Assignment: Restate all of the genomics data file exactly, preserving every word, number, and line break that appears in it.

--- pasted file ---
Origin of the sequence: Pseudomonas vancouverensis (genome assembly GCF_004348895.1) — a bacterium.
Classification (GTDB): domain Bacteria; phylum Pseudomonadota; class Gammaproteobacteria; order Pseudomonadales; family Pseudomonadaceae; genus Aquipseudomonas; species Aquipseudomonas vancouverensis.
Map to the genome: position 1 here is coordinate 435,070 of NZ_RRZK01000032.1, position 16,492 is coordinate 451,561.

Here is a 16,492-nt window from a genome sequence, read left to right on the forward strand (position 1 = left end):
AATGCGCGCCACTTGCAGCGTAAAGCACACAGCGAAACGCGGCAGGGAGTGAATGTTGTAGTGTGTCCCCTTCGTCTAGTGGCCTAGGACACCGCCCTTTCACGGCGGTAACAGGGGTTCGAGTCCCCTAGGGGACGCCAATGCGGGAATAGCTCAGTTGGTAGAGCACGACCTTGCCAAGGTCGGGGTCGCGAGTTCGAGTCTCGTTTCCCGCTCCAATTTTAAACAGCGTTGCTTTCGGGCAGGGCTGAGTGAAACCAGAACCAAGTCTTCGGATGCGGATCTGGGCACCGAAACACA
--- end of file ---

Origin of the sequence: Pseudomonas vancouverensis (genome assembly GCF_004348895.1) — a bacterium.
Classification (GTDB): domain Bacteria; phylum Pseudomonadota; class Gammaproteobacteria; order Pseudomonadales; family Pseudomonadaceae; genus Aquipseudomonas; species Aquipseudomonas vancouverensis.
Map to the genome: position 1 here is coordinate 435,070 of NZ_RRZK01000032.1, position 16,492 is coordinate 451,561.

Here is a 16,492-nt window from a genome sequence, read left to right on the forward strand (position 1 = left end):
AATGCGCGCCACTTGCAGCGTAAAGCACACAGCGAAACGCGGCAGGGAGTGAATGTTGTAGTGTGTCCCCTTCGTCTAGTGGCCTAGGACACCGCCCTTTCACGGCGGTAACAGGGGTTCGAGTCCCCTAGGGGACGCCAATGCGGGAATAGCTCAGTTGGTAGAGCACGACCTTGCCAAGGTCGGGGTCGCGAGTTCGAGTCTCGTTTCCCGCTCCAATTTTAAACAGCGTTGCTTTCGGGCAGGGCTGAGTGAAACCAGAACCAAGTCTTCGGATGCGGATCTGGGCACCGAAACACA